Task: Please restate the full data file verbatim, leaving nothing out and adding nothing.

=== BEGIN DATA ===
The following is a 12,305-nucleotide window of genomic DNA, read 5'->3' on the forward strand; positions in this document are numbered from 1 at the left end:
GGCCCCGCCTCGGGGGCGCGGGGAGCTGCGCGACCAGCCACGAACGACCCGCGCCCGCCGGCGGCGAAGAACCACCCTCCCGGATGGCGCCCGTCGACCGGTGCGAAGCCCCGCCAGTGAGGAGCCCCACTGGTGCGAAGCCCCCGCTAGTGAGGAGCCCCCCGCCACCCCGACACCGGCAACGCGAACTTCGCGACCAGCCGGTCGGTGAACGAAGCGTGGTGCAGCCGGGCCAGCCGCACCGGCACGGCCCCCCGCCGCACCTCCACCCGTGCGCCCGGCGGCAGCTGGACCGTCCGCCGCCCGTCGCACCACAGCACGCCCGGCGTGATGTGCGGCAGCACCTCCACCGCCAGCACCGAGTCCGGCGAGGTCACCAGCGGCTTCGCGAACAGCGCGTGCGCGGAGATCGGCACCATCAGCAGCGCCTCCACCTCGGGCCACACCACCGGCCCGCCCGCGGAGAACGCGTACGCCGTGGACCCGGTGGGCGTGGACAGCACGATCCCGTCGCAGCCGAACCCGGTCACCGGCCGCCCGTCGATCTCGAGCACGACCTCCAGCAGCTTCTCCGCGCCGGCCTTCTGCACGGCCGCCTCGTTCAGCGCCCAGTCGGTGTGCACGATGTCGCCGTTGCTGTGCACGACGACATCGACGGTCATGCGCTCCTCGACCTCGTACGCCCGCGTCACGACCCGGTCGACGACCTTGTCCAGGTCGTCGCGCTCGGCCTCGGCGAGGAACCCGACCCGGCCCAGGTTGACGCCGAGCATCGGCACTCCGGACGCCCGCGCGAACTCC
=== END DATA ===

The following is a 12,305-nucleotide window of genomic DNA, read 5'->3' on the forward strand; positions in this document are numbered from 1 at the left end:
GGCCCCGCCTCGGGGGCGCGGGGAGCTGCGCGACCAGCCACGAACGACCCGCGCCCGCCGGCGGCGAAGAACCACCCTCCCGGATGGCGCCCGTCGACCGGTGCGAAGCCCCGCCAGTGAGGAGCCCCACTGGTGCGAAGCCCCCGCTAGTGAGGAGCCCCCCGCCACCCCGACACCGGCAACGCGAACTTCGCGACCAGCCGGTCGGTGAACGAAGCGTGGTGCAGCCGGGCCAGCCGCACCGGCACGGCCCCCCGCCGCACCTCCACCCGTGCGCCCGGCGGCAGCTGGACCGTCCGCCGCCCGTCGCACCACAGCACGCCCGGCGTGATGTGCGGCAGCACCTCCACCGCCAGCACCGAGTCCGGCGAGGTCACCAGCGGCTTCGCGAACAGCGCGTGCGCGGAGATCGGCACCATCAGCAGCGCCTCCACCTCGGGCCACACCACCGGCCCGCCCGCGGAGAACGCGTACGCCGTGGACCCGGTGGGCGTGGACAGCACGATCCCGTCGCAGCCGAACCCGGTCACCGGCCGCCCGTCGATCTCGAGCACGACCTCCAGCAGCTTCTCCGCGCCGGCCTTCTGCACGGCCGCCTCGTTCAGCGCCCAGTCGGTGTGCACGATGTCGCCGTTGCTGTGCACGACGACATCGACGGTCATGCGCTCCTCGACCTCGTACGCCCGCGTCACGACCCGGTCGACGACCTTGTCCAGGTCGTCGCGCTCGGCCTCGGCGAGGAACCCGACCCGGCCCAGGTTGACGCCGAGCATCGGCACTCCGGACGCCCGCGCGAACTCC